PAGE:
Things the following group of people have decided are A-OK and do not in any way merit criticism and are, in fact, “honourable and compassionate” behaviour:
This was first posted on Facebook on 8th September 2020, with support from my Ko-Fi network.
Today’s PMQs were less of a fiasco for Boris Johnson than last week’s, despite his Secretary of State for Northern Ireland admitting in the Commons yesterday that yes, the proposed changes to the Withdrawal Agreement did break international law in a “limited and specific way”.
This was first posted on Facebook on 7th September 2020, with support from my Ko-Fi network. Every time I tried to begin a post here about politics, since Thursday, I kept thinking “But David Graeber is dead.”
David Graeber died in Venice on Wednesday 2nd September. I didn’t know him personally and my sense of loss is only what I feel when a writer I admire and respect and want to keep writing is gone: there will never be any more clear sharp insightful essays and articles from him, never again. He was 59 and I am old enough to feel strongly that this is far too young to die.
I watched PMQs on Wednesday, and Boris Johnson, fresh from his holidays, reacted to Keir Starmer’s questions with an outpouring of poisonous bile. He didn’t look well, not that his illness excuses his behaviour: as John Crace noted, PMQ is essentially a kind of Westminster performance, something perhaps only political afficionados care to watch: but it is a dance with rules, a question followed by an answer, a follow-up question, a follow-up answer. Boris Johnson was interrupted mid-flow by the Speaker, who very gently and politely told him to answer the question. I don’t think I’m inventing this: Lindsay Hoyle looked worried.
You can imagine the Daily Express editor’s thoughts as he tasked Tom Parfit with writing this story.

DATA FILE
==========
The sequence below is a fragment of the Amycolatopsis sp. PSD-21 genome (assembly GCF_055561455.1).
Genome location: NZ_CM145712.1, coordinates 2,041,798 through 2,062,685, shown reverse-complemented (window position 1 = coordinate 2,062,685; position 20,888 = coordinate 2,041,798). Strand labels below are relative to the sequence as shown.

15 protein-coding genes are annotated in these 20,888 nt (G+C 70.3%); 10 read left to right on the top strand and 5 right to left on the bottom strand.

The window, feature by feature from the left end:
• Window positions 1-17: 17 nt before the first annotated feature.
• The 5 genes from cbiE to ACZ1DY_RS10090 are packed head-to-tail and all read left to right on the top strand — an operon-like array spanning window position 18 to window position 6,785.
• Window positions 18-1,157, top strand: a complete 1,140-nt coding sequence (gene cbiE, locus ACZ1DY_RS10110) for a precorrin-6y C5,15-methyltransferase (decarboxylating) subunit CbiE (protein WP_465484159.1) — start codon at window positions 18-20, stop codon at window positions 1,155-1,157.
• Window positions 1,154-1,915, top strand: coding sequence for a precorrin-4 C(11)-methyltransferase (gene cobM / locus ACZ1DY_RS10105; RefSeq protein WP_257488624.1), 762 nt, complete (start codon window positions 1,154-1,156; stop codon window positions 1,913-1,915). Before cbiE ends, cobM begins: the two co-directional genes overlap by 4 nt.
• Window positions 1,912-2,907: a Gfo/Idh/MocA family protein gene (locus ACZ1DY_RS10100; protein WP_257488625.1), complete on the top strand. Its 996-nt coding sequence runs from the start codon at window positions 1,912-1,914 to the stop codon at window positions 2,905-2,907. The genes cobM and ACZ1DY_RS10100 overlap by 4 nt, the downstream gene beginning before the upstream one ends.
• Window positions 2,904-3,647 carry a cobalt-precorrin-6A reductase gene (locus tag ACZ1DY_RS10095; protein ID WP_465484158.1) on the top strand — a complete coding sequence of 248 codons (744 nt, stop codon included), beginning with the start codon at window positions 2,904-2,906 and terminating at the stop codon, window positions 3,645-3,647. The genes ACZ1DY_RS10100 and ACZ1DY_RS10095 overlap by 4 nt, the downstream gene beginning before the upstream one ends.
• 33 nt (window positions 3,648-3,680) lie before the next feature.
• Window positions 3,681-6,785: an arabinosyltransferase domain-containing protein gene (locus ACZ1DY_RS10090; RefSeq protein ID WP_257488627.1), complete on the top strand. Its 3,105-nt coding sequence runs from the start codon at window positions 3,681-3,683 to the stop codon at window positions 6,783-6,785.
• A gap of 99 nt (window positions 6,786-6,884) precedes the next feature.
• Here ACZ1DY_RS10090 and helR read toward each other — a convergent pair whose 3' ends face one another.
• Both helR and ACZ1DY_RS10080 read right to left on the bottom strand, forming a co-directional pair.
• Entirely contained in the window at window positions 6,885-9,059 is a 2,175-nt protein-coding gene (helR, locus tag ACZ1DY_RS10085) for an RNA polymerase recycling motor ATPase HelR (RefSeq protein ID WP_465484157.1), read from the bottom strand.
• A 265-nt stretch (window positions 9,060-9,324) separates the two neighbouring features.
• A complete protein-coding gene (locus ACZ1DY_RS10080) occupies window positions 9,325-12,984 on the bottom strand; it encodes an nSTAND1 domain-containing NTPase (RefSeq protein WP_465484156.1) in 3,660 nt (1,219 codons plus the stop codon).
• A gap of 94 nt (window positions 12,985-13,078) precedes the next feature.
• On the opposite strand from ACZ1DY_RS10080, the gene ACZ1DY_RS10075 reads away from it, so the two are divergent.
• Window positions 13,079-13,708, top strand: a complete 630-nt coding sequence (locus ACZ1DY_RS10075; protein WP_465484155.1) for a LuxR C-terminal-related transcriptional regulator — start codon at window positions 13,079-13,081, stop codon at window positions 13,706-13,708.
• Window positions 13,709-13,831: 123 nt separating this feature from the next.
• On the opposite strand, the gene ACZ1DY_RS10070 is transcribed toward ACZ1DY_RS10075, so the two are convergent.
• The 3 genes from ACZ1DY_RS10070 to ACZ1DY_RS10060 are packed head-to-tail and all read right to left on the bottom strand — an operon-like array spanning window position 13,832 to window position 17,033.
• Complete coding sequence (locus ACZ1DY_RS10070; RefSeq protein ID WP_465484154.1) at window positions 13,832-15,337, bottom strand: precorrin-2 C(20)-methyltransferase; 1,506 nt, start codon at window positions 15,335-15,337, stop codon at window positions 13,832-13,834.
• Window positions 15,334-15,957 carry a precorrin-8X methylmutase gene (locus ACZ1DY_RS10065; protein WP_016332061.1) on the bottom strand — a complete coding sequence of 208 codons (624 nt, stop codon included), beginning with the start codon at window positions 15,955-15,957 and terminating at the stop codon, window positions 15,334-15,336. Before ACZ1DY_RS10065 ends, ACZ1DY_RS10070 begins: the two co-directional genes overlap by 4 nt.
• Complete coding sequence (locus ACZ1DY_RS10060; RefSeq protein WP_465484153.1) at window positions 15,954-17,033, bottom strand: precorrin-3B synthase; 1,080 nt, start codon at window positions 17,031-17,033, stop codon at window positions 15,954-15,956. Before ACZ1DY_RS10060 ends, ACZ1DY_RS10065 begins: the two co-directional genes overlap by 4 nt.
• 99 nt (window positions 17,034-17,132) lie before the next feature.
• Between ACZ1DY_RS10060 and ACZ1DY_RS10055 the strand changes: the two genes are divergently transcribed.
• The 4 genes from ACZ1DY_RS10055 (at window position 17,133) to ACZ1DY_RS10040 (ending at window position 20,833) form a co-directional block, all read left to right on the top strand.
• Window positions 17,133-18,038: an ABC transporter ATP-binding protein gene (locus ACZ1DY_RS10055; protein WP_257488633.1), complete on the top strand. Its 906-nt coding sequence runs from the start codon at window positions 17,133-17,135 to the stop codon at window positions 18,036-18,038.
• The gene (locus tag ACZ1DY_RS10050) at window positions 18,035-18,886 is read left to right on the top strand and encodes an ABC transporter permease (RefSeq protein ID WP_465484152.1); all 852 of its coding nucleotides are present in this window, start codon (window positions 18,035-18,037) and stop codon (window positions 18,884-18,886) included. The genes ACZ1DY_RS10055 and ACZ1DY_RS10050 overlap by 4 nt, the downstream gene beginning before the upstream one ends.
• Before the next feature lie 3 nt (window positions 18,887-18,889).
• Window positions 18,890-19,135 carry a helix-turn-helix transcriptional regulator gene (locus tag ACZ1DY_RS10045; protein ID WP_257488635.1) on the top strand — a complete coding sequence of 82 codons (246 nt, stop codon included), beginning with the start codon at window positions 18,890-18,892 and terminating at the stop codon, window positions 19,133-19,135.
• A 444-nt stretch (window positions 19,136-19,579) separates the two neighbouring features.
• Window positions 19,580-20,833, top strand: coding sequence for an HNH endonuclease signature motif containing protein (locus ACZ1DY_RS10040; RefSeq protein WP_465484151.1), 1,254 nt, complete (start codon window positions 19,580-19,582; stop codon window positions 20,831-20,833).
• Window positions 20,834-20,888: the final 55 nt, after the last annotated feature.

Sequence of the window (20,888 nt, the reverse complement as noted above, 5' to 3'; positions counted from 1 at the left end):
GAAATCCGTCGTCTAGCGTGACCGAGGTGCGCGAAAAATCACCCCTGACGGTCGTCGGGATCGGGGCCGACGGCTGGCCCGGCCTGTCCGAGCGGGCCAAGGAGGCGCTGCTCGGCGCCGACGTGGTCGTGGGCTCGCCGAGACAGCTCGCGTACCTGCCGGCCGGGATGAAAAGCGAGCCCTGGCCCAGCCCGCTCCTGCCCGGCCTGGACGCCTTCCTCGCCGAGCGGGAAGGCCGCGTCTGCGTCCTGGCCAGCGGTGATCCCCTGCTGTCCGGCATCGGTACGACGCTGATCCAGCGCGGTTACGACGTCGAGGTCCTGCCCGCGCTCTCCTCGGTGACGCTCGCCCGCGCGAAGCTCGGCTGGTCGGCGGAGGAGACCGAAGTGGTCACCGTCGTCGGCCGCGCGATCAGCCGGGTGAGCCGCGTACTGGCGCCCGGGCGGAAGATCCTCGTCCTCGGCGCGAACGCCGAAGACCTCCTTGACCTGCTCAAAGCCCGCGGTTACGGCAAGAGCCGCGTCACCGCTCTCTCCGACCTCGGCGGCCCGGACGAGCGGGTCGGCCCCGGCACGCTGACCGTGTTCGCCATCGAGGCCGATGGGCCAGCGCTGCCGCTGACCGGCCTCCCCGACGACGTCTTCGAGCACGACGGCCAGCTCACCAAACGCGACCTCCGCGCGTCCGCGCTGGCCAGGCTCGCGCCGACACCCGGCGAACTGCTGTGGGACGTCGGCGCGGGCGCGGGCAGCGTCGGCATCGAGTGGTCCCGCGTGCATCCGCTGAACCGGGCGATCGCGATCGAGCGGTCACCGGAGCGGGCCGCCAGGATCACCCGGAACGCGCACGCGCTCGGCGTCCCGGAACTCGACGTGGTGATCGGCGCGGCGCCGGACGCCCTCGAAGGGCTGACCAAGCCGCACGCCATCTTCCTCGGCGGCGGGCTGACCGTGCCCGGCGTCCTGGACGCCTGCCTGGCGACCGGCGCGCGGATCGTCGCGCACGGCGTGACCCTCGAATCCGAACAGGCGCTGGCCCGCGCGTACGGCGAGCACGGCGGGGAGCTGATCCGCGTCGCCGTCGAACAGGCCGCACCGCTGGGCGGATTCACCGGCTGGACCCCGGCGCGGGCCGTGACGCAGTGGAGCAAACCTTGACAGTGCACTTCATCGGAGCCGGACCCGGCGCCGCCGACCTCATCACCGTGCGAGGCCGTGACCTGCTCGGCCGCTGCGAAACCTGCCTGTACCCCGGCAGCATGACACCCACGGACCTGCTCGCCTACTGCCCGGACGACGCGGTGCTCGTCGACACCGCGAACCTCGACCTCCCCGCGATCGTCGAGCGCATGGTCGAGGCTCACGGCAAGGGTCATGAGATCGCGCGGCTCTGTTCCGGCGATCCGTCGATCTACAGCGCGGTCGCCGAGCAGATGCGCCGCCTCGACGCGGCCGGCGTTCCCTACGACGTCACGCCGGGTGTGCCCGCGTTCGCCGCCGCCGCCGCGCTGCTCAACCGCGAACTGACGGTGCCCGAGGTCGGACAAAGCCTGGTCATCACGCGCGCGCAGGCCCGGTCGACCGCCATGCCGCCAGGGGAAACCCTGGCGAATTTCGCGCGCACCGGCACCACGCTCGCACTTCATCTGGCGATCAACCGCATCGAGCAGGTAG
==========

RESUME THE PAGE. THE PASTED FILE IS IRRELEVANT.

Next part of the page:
“Wait: aren’t we smearing that Corbyn chap? But… THIS IS TOO GOOD. It may not be true… but it’s TOO GOOD NOT TO PRINT. Especially as we have so many photos of David Cameron cuddling pigs! SO MANY. Of David Cameron. CUDDLING PIGS.”
(Helpful subordinate: “Also there was that story a couple of years ago about Cameron getting pig semen from China!” – Daily Express editor “No, that was no relation.”)
The story is that during an “initiation ritual” for the Piers Gaveston Society (which David Cameron joined while he was reading Philosophy, Politics and Economics at Brasenose College, Oxford, between 1985 and 1988) the to-be-Prime Minister put a “private part of his anatomy” into the mouth of a pig.
The pig would have been dead and decapitated at the time, of course.
I haven’t written anything about the Hugo Awards on this blog, despite having a vote at the 2015 Worldcon, because the extraordinary mess that a few hundred people made of a popular-vote award really seemed to have nothing to do with UK politics, which is, mostly, what I write about here.
The Hugo Awards are a set of science-fiction awards nominated and voted for by members of the World Science-Fiction Society (WSFS) annually, and presented to the winners at the World Science-Fiction Convention (the Worldcon). Any paid-up member can nominate any eligible work: the works that receive the most nominations are short-listed (generally five works to a short-list, though a tied vote can give six to a short-list). Any paid-up member can vote for any or all of the works short-listed in any category, and the work that receives the most votes wins the Hugo Award for that category. They’re called Hugo Awards after Hugo Gernsback, who is generally acknowledged to have founded modern science-fiction.
The goal of the Hugo Awards is for fans to choose the best works published over the previous two years.
Terry Pratchett: 28 April 1948 – 12 March 2015. He died at home, surrounded by his family.
“rather than let Alzheimer’s take me, I would take it. I would live my life as ever to the full and die, before the disease mounted its last attack, in my own home, in a chair on the lawn, with a brandy in my hand to wash down whatever modern version of the ‘Brompton cocktail’ some helpful medic could supply. And with Thomas Tallis on my iPod, I would shake hands with Death.”